I call it “Squirrel Syndrome.” The term comes from the 2009 Pixar movie “Up,&rdquo...
Here's a Tip: Buy TIPS
04/14/2008 12:00 am EST
Curtis Hesler, editor of Professional Timing Service, says inflation-protected securities are a good bet in today’s rocky market, and he suggests a couple of ways to buy them.
In a new paradigm where risk will become a paranoid obsession with investors, a few Treasury Inflation-Protected Securities (TIPS) make sense for income.
TIPS are US government bonds issued by the Treasury Department. They come in terms of five, ten, and 20 years, and you can sell them in the “after” market. The interest rate on an issue is determined at auction, and they are sold in increments of $1,000.
The principal is adjusted for changes in the Consumer Price Index. If the CPI increases, the principal increases. If the CPI falls, the principal will be adjusted lower. “The relationship between TIPS and the CPI affects both the sum you are paid when your TIPS mature and the amount of interest that a TIPS pays you every six months,” [according to] the Treasury Direct Web site.
“TIPS pay interest at a fixed rate. If inflation occurs, the interest payment increases. In the event of deflation, the interest payment decreases. At the maturity of a TIPS, you receive the adjusted principal or the original principal, whichever is greater. This provision protects you against deflation.”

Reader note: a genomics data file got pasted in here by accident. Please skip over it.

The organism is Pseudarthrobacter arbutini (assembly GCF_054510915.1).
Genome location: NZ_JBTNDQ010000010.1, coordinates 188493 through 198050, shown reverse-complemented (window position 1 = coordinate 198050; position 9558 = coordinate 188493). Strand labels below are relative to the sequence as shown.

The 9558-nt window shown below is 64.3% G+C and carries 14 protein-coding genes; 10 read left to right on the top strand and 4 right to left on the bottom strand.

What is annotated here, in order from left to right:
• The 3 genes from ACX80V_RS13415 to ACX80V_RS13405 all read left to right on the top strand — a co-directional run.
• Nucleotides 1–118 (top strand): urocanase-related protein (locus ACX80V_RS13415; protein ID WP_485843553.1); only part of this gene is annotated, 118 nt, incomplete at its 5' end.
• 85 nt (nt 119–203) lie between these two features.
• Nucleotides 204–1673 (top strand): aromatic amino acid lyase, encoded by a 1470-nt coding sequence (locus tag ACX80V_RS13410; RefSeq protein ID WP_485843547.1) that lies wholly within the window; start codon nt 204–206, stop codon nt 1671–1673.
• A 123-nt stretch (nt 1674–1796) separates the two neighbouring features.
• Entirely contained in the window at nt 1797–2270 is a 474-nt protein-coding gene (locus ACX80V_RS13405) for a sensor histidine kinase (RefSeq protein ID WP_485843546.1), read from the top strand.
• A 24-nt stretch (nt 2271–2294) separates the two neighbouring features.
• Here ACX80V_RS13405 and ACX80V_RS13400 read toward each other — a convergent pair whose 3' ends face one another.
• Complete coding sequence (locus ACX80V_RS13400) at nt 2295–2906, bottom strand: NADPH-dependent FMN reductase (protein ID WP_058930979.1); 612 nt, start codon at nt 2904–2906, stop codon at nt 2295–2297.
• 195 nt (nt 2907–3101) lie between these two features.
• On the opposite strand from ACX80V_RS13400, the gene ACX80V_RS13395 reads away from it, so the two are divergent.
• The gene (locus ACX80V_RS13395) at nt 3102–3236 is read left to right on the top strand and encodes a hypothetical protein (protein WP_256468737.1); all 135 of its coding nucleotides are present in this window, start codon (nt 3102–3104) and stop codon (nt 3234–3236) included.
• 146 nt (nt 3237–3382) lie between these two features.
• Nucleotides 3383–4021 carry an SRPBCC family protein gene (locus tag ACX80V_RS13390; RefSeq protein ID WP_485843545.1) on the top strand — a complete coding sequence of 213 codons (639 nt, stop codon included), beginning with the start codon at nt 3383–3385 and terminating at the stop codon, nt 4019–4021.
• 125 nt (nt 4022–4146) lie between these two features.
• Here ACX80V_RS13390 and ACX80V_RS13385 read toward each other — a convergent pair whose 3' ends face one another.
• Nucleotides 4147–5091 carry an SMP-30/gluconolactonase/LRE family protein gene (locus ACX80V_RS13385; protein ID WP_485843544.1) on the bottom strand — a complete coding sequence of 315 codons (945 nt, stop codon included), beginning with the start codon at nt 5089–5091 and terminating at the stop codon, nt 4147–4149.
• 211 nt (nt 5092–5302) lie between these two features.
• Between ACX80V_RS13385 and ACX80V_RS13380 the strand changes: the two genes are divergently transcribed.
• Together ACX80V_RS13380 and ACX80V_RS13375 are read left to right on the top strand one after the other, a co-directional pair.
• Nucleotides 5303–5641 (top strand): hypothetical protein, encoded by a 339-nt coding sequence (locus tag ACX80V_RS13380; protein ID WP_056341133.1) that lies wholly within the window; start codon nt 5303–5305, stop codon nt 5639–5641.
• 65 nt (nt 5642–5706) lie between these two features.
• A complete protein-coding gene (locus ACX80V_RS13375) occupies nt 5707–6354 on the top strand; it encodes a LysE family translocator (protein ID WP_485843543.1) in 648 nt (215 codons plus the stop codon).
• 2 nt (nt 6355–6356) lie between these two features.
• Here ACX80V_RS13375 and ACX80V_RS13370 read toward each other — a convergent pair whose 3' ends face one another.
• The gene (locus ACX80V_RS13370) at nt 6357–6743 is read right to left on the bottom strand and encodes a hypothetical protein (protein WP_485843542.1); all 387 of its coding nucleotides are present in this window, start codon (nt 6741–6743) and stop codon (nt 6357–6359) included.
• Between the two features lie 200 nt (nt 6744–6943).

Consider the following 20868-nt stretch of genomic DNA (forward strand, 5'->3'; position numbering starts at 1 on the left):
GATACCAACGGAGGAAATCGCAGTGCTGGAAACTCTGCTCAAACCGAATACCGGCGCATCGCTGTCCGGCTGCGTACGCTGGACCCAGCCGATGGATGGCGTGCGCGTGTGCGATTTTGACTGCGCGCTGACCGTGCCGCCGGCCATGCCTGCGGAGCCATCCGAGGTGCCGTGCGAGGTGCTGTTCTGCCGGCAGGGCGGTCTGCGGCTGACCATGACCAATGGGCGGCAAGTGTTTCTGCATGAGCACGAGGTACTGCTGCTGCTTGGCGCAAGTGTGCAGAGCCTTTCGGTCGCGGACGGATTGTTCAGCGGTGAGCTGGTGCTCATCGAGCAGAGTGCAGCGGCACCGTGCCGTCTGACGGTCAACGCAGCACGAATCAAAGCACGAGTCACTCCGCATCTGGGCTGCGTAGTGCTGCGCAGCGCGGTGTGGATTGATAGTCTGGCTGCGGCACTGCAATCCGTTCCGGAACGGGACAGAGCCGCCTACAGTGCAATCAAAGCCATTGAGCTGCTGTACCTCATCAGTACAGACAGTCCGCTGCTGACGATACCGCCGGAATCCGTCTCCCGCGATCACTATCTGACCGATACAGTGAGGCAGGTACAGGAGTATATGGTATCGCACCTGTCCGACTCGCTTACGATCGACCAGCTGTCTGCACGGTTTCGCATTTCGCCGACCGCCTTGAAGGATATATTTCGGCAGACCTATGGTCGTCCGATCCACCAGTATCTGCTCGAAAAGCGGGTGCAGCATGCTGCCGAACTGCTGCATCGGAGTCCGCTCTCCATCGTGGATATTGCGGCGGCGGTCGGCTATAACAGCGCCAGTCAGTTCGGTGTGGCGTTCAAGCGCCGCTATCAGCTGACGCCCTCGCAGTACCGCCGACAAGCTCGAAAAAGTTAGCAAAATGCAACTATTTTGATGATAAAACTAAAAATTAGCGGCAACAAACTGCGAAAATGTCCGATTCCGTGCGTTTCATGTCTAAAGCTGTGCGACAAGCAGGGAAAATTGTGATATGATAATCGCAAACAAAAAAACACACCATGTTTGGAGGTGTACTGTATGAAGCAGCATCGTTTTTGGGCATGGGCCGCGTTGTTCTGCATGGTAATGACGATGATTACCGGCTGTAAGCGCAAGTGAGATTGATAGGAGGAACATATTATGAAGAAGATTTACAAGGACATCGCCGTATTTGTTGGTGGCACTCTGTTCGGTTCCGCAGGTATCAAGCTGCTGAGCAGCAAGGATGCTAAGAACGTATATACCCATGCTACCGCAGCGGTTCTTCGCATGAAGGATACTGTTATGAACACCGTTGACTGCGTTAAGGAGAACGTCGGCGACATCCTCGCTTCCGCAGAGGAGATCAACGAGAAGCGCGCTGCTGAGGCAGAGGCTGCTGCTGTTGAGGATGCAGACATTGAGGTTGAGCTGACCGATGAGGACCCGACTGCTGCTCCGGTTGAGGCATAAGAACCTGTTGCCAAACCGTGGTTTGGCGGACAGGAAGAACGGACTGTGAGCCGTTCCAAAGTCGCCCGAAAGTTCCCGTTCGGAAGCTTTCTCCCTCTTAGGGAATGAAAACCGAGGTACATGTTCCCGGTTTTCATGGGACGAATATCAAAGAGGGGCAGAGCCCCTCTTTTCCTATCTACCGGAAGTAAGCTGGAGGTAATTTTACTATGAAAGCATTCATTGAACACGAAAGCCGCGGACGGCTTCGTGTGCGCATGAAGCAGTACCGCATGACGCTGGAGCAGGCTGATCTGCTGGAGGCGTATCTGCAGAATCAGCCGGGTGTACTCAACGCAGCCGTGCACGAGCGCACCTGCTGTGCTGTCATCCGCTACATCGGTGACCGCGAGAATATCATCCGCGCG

The subtle trick, of course, is use of the CPI and the shameful government manipulation of that number. It is not actually a measure of inflation in a true sense, but it is the guide the Treasury uses to value TIPS.
Nevertheless, TIPS have proven a decent investment, especially considering that the risk is as low as you can find anywhere. Buying TIPS in a Treasury Direct account will give you the safest way to invest fixed income money. The term is longer than Treasury bills, but you are not locked into a set yield as you are with typical longer-term bonds. As inflation rises, the CPI must rise as well to some extent, and the TIPS will reflect that in higher yield and augmented principal.
There is an another way to buy TIPS, but you will assume some minor added risk. You can buy the iShares TIPS ETF (NYSEArca: TIP). The added risk is that this is an exchange traded fund complete with all the complex workings that allow ETFs to exist, and they are dependent on the fund managers to do their job.
Nevertheless, this is not a bad way to go with a little money. They are about the same price as when I wrote them up last month when they were selling for $109.84, but I continue to advise purchase at $106 or less. The indicated yield is about 5.8% at that price, and they are less risky than most equity investments these days.
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